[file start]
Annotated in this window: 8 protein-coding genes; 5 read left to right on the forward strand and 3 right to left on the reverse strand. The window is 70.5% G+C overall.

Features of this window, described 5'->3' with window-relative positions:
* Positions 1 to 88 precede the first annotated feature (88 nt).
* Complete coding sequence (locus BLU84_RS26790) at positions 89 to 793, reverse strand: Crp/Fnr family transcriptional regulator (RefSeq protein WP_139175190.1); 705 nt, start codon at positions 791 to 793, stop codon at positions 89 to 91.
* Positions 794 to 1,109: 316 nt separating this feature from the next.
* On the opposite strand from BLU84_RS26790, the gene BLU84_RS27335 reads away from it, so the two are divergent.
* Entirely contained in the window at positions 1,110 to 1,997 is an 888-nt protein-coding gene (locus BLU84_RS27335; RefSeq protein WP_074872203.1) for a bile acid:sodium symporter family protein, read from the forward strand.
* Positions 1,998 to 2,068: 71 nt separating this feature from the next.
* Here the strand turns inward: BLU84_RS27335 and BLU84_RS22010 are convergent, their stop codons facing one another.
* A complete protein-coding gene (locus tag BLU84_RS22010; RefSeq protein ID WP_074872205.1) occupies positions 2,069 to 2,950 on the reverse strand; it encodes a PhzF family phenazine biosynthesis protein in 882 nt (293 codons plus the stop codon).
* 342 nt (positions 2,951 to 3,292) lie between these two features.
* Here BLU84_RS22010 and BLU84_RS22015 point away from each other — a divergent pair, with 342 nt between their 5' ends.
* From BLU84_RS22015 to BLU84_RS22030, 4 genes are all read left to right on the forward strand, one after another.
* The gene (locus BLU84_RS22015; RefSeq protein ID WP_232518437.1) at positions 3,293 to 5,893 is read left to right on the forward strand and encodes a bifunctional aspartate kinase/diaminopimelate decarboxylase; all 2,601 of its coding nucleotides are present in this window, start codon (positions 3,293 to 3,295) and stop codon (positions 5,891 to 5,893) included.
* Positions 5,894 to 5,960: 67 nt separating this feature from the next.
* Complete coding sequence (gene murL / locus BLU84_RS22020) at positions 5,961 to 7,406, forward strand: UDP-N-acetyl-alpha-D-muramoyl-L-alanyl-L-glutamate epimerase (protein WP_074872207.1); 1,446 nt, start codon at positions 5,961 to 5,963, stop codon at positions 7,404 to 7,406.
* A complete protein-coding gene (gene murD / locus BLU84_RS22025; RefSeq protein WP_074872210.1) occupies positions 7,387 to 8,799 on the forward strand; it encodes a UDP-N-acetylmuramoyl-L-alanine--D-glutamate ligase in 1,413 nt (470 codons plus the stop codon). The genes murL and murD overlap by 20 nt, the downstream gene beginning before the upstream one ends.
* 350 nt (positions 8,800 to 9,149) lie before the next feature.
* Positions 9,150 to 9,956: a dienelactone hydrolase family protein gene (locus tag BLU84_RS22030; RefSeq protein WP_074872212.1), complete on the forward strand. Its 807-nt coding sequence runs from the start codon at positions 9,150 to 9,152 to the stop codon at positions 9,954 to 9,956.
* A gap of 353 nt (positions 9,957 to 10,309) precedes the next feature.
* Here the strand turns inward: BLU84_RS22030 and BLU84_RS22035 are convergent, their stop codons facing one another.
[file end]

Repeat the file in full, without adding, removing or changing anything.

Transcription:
Annotated in this window: 8 protein-coding genes; 5 read left to right on the forward strand and 3 right to left on the reverse strand. The window is 70.5% G+C overall.

Features of this window, described 5'->3' with window-relative positions:
* Positions 1 to 88 precede the first annotated feature (88 nt).
* Complete coding sequence (locus BLU84_RS26790) at positions 89 to 793, reverse strand: Crp/Fnr family transcriptional regulator (RefSeq protein WP_139175190.1); 705 nt, start codon at positions 791 to 793, stop codon at positions 89 to 91.
* Positions 794 to 1,109: 316 nt separating this feature from the next.
* On the opposite strand from BLU84_RS26790, the gene BLU84_RS27335 reads away from it, so the two are divergent.
* Entirely contained in the window at positions 1,110 to 1,997 is an 888-nt protein-coding gene (locus BLU84_RS27335; RefSeq protein WP_074872203.1) for a bile acid:sodium symporter family protein, read from the forward strand.
* Positions 1,998 to 2,068: 71 nt separating this feature from the next.
* Here the strand turns inward: BLU84_RS27335 and BLU84_RS22010 are convergent, their stop codons facing one another.
* A complete protein-coding gene (locus tag BLU84_RS22010; RefSeq protein ID WP_074872205.1) occupies positions 2,069 to 2,950 on the reverse strand; it encodes a PhzF family phenazine biosynthesis protein in 882 nt (293 codons plus the stop codon).
* 342 nt (positions 2,951 to 3,292) lie between these two features.
* Here BLU84_RS22010 and BLU84_RS22015 point away from each other — a divergent pair, with 342 nt between their 5' ends.
* From BLU84_RS22015 to BLU84_RS22030, 4 genes are all read left to right on the forward strand, one after another.
* The gene (locus BLU84_RS22015; RefSeq protein ID WP_232518437.1) at positions 3,293 to 5,893 is read left to right on the forward strand and encodes a bifunctional aspartate kinase/diaminopimelate decarboxylase; all 2,601 of its coding nucleotides are present in this window, start codon (positions 3,293 to 3,295) and stop codon (positions 5,891 to 5,893) included.
* Positions 5,894 to 5,960: 67 nt separating this feature from the next.
* Complete coding sequence (gene murL / locus BLU84_RS22020) at positions 5,961 to 7,406, forward strand: UDP-N-acetyl-alpha-D-muramoyl-L-alanyl-L-glutamate epimerase (protein WP_074872207.1); 1,446 nt, start codon at positions 5,961 to 5,963, stop codon at positions 7,404 to 7,406.
* A complete protein-coding gene (gene murD / locus BLU84_RS22025; RefSeq protein WP_074872210.1) occupies positions 7,387 to 8,799 on the forward strand; it encodes a UDP-N-acetylmuramoyl-L-alanine--D-glutamate ligase in 1,413 nt (470 codons plus the stop codon). The genes murL and murD overlap by 20 nt, the downstream gene beginning before the upstream one ends.
* 350 nt (positions 8,800 to 9,149) lie before the next feature.
* Positions 9,150 to 9,956: a dienelactone hydrolase family protein gene (locus tag BLU84_RS22030; RefSeq protein WP_074872212.1), complete on the forward strand. Its 807-nt coding sequence runs from the start codon at positions 9,150 to 9,152 to the stop codon at positions 9,954 to 9,956.
* A gap of 353 nt (positions 9,957 to 10,309) precedes the next feature.
* Here the strand turns inward: BLU84_RS22030 and BLU84_RS22035 are convergent, their stop codons facing one another.